Within a few weeks, Vanessa was able to contact Robert with details of a Modern Apprenticeship in Childcare available at a local nursery, and just days later Robert had interviewed and secured the position.
At the start of his apprenticeship, Robert felt ‘overwhelmed and anxious’, as he was keen to do well in the role but found it a big adjustment starting a full-time job and managing his coursework. To support Robert, the coursework was adjusted and broken down into smaller sections and he met with his assessor more frequently.
Working here and doing an apprenticeship means I can have a social life, I have time for myself, and I’m getting paid for it, so I can work on being independent. Because of my autism, I know that’s going to be more of a challenge so I’m able to work towards that, whilst at the same time working towards my qualification.
Now, 18 months after starting at Acorn Park Nursery in Glasgow, Robert is thriving in his role.
He said: “The job I get to do, whilst sometimes tiring, I wouldn’t trade for anything else. It is so fun, and every day there’s a new thing going on and I love it, there’s always something interesting happening, it’s very fun.”
Robert’s now able to work on progressing both professionally and personally, with his main goal being to one day live independently.
“I’ve been told most of my life ‘you will find it really hard to be independent, you won’t be able to live independently’. If you’re going to college or university, and want to be independent, most people also need to get a job, and then you have less free time to yourself,” said Robert.
He added: “Working here and doing an apprenticeship means I can have a social life, I have time for myself, and I’m getting paid for it, so I can work on being independent. Because of my autism, I know that’s going to be more of a challenge so I’m able to work towards that, whilst at the same time working towards my qualification.”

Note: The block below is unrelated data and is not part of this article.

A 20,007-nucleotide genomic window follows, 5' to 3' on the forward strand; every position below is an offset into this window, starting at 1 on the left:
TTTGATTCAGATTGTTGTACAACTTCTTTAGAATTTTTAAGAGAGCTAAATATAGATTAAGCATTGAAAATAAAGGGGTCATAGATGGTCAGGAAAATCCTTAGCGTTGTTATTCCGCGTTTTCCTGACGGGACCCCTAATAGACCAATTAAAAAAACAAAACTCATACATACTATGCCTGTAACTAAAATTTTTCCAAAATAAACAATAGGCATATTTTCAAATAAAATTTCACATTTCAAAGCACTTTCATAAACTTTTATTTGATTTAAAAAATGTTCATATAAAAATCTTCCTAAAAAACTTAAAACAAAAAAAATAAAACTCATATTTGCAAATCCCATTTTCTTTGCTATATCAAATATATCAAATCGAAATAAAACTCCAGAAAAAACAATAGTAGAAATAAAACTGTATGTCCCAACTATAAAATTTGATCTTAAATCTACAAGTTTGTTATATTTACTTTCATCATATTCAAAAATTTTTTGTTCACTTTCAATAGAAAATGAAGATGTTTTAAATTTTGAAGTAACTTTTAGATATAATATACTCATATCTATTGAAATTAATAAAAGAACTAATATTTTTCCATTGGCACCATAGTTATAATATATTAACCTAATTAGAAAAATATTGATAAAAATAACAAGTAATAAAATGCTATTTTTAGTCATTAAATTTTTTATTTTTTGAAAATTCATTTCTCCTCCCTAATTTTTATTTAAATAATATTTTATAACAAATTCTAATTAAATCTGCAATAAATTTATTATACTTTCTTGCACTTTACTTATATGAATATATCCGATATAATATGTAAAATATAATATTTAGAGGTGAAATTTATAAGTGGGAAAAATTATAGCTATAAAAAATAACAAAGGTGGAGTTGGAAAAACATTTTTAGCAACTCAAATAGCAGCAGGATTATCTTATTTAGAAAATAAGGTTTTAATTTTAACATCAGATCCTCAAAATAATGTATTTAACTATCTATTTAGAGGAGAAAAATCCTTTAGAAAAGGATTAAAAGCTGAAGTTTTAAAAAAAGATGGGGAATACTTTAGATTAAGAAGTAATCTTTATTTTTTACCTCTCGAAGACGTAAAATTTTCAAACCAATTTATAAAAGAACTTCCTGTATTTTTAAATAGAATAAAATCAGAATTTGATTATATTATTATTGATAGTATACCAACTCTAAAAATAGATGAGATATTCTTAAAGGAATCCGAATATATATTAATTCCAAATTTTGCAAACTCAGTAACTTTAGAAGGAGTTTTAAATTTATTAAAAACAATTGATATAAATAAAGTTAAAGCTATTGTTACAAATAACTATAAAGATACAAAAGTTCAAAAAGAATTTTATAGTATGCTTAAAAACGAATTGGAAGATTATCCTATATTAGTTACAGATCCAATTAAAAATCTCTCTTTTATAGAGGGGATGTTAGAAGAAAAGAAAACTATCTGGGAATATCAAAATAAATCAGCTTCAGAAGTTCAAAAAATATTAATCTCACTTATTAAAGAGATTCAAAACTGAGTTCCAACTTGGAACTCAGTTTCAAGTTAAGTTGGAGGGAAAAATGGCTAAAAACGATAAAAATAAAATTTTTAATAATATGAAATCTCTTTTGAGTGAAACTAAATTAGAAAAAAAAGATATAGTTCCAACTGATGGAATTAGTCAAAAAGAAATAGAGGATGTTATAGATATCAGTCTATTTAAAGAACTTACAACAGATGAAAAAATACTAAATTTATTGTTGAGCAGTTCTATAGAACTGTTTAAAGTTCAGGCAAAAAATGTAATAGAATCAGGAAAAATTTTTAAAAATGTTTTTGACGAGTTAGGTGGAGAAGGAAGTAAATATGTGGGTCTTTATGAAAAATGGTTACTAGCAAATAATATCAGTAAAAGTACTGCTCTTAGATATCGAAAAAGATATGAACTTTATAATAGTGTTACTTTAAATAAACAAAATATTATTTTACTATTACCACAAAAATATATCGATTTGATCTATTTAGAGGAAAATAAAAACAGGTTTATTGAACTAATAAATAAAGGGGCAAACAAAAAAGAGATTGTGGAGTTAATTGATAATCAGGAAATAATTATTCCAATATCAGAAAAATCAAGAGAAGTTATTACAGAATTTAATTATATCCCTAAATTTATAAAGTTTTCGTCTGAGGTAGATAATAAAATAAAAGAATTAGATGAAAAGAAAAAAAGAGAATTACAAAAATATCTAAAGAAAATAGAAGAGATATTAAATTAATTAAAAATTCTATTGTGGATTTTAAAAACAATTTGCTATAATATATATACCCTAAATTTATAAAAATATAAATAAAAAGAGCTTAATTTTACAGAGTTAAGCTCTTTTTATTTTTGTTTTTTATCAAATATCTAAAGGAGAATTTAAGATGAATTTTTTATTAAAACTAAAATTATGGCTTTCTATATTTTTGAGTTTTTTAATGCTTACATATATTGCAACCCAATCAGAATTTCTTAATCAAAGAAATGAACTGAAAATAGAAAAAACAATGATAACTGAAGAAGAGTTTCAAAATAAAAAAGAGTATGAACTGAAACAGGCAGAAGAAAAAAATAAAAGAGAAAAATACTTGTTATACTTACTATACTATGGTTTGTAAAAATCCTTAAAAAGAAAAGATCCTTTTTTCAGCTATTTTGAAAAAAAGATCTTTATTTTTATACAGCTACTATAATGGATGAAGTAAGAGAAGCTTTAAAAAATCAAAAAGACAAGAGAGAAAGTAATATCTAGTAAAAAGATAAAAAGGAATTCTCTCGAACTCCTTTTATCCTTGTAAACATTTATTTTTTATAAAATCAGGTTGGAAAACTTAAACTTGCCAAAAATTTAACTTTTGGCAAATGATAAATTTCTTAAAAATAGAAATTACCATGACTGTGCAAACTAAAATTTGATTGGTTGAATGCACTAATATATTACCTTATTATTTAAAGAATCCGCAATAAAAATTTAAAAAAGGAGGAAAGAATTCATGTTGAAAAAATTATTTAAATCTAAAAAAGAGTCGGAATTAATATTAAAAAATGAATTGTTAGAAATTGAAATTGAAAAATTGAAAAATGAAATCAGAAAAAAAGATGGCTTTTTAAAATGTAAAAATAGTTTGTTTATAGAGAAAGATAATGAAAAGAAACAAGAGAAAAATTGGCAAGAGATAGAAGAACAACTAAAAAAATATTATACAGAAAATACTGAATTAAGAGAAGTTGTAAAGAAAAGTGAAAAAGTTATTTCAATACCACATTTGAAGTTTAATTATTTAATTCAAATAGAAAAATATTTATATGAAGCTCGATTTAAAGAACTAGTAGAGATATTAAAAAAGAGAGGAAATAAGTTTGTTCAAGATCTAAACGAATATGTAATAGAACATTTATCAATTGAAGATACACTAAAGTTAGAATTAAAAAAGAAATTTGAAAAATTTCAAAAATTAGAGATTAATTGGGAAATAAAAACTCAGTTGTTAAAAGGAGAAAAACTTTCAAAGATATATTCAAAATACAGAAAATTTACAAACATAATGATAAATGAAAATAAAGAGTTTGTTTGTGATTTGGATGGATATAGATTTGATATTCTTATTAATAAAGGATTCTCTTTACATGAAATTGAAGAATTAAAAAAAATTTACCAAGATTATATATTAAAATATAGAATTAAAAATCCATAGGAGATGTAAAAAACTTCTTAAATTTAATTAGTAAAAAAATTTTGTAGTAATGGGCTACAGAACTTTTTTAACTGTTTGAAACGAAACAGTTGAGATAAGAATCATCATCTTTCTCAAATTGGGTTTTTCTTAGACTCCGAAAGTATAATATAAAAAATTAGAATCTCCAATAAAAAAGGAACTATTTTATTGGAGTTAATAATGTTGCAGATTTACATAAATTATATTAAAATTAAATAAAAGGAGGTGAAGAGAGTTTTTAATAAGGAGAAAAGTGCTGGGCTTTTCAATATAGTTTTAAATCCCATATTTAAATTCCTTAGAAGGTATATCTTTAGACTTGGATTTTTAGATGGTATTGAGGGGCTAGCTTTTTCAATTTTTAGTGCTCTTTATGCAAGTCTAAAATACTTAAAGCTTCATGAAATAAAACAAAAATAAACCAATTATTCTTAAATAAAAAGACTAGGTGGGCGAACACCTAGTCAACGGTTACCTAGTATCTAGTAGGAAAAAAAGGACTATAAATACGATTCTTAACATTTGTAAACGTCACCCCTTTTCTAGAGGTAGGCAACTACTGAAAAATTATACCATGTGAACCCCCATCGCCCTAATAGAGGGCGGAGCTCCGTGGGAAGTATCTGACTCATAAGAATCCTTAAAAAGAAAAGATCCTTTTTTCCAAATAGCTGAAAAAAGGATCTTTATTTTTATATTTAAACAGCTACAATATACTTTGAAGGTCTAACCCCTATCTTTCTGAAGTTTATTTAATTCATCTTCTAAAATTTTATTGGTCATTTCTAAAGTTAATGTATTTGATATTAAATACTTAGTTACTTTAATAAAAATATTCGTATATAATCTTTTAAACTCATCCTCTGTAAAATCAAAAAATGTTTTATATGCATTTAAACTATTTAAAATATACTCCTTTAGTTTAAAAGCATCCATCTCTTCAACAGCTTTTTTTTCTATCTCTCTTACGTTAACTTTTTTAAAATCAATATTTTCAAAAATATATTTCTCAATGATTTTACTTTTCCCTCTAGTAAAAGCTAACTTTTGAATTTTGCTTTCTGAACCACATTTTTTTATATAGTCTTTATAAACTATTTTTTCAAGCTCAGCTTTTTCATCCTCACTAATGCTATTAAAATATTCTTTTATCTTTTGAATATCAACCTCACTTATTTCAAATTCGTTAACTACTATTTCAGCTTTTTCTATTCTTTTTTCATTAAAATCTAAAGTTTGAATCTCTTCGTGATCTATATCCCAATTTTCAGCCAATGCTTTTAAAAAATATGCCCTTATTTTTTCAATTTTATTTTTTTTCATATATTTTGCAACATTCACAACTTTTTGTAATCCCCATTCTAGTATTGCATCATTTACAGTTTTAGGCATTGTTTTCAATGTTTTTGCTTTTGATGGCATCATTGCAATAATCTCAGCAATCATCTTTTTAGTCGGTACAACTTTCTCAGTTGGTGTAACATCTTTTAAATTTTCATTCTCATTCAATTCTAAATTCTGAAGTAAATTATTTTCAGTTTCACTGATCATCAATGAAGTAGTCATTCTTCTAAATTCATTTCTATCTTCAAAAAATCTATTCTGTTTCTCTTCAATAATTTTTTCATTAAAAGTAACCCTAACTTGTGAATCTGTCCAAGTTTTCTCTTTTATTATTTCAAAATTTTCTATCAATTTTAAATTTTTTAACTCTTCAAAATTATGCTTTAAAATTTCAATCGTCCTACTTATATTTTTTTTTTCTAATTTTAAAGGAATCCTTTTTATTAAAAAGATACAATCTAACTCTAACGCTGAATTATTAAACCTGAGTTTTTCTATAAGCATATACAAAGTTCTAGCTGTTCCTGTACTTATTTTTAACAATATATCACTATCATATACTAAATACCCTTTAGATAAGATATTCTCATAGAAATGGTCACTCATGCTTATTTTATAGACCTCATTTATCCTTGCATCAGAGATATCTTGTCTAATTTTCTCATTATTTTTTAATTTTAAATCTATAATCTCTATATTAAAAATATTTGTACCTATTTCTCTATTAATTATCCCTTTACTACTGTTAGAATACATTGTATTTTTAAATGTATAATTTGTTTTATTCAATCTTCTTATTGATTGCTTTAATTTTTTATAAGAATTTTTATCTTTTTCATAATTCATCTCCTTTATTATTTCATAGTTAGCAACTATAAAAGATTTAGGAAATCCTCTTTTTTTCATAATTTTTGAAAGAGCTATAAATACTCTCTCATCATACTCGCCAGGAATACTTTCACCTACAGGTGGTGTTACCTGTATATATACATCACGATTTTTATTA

Benefits of apprenticeships
Reflecting on his path into childcare, Robert praised the benefits of apprenticeships, and would encourage other young people to begin their own career through work-based learning.
“If you start an apprenticeship, you’ve got an opportunity to learn whilst doing the job. I learn every single day, whether that’s how to do something, or if I’ve made a mistake how to rectify it.”
Robert is also eager to promote careers in childcare to other young men.
He said: “I’ve had people say to me ‘you’re an autistic guy who works in a nursery, that’s a bit absurd’ – and the autism thing shouldn’t matter, it doesn’t matter to me, I don’t actively think about it.
“And working in a nursery as a guy is just normal to me. It feels like what I should be doing, and I’ve been told I’m good at it. I feel quite strongly about guys working in childcare because I know how important it can be to have a male role model in your life at a young age, and not everyone gets that.”
Fiona Ritchie, Robert’s manager at Acorn Park, said Robert is a great addition to the nursery team. She added: “He’s very confident now and the children love him. No matter what room he goes into, they love him. His confidence grows every day. He gets on with everyone, the parents love him and he’s very good at his job.
Looking ahead, Robert said: “I’d like to stay working in childcare, I think it’s fun and rewarding and there’s lots of opportunities. You can see the children progress and the results of your work panning out in front of you. If I was working a job in an office, I don’t think I’d have the same kind of satisfaction.”
Wherever he ends up in the future, Robert can continue to access support from SDS throughout his career should he need it.
Looking for careers support?
SDS Careers Advisers support pupils in every state secondary school across Scotland and work with customers of all ages at SDS centres and community locations nationwide.
You can also get in touch by calling our customer helpline on 0800 917 8000.